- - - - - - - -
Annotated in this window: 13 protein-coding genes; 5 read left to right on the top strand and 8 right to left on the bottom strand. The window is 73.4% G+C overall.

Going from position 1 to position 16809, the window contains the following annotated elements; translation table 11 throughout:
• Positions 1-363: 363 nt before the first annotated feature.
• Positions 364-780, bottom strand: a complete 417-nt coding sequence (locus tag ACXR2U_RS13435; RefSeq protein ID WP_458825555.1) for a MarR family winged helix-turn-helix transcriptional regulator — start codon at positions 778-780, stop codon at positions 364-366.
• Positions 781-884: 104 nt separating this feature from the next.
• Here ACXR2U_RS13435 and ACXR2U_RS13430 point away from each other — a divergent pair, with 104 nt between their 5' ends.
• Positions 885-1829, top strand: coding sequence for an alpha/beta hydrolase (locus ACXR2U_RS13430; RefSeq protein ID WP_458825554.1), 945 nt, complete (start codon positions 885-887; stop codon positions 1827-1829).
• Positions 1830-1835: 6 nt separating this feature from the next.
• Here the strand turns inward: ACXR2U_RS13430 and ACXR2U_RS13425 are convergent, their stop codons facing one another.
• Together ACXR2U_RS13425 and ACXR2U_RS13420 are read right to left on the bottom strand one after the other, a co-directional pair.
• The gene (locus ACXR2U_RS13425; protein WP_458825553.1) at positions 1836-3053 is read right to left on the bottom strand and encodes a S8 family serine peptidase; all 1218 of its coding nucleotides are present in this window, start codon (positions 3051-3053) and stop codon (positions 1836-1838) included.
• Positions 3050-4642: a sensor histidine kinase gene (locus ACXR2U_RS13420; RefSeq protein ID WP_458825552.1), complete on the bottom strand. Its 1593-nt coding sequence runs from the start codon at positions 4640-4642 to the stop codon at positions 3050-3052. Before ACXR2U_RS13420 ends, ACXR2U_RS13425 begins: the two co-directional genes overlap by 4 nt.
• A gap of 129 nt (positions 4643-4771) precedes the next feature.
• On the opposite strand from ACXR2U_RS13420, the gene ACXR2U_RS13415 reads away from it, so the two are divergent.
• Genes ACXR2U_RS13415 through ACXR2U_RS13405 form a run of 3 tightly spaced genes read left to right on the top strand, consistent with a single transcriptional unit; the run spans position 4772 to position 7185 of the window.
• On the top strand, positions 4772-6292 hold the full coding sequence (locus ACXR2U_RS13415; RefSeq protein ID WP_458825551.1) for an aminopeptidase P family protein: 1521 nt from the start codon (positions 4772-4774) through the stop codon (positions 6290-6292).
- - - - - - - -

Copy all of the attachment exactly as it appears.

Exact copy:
Annotated in this window: 13 protein-coding genes; 5 read left to right on the top strand and 8 right to left on the bottom strand. The window is 73.4% G+C overall.

Going from position 1 to position 16809, the window contains the following annotated elements; translation table 11 throughout:
• Positions 1-363: 363 nt before the first annotated feature.
• Positions 364-780, bottom strand: a complete 417-nt coding sequence (locus tag ACXR2U_RS13435; RefSeq protein ID WP_458825555.1) for a MarR family winged helix-turn-helix transcriptional regulator — start codon at positions 778-780, stop codon at positions 364-366.
• Positions 781-884: 104 nt separating this feature from the next.
• Here ACXR2U_RS13435 and ACXR2U_RS13430 point away from each other — a divergent pair, with 104 nt between their 5' ends.
• Positions 885-1829, top strand: coding sequence for an alpha/beta hydrolase (locus ACXR2U_RS13430; RefSeq protein ID WP_458825554.1), 945 nt, complete (start codon positions 885-887; stop codon positions 1827-1829).
• Positions 1830-1835: 6 nt separating this feature from the next.
• Here the strand turns inward: ACXR2U_RS13430 and ACXR2U_RS13425 are convergent, their stop codons facing one another.
• Together ACXR2U_RS13425 and ACXR2U_RS13420 are read right to left on the bottom strand one after the other, a co-directional pair.
• The gene (locus ACXR2U_RS13425; protein WP_458825553.1) at positions 1836-3053 is read right to left on the bottom strand and encodes a S8 family serine peptidase; all 1218 of its coding nucleotides are present in this window, start codon (positions 3051-3053) and stop codon (positions 1836-1838) included.
• Positions 3050-4642: a sensor histidine kinase gene (locus ACXR2U_RS13420; RefSeq protein ID WP_458825552.1), complete on the bottom strand. Its 1593-nt coding sequence runs from the start codon at positions 4640-4642 to the stop codon at positions 3050-3052. Before ACXR2U_RS13420 ends, ACXR2U_RS13425 begins: the two co-directional genes overlap by 4 nt.
• A gap of 129 nt (positions 4643-4771) precedes the next feature.
• On the opposite strand from ACXR2U_RS13420, the gene ACXR2U_RS13415 reads away from it, so the two are divergent.
• Genes ACXR2U_RS13415 through ACXR2U_RS13405 form a run of 3 tightly spaced genes read left to right on the top strand, consistent with a single transcriptional unit; the run spans position 4772 to position 7185 of the window.
• On the top strand, positions 4772-6292 hold the full coding sequence (locus ACXR2U_RS13415; RefSeq protein ID WP_458825551.1) for an aminopeptidase P family protein: 1521 nt from the start codon (positions 4772-4774) through the stop codon (positions 6290-6292).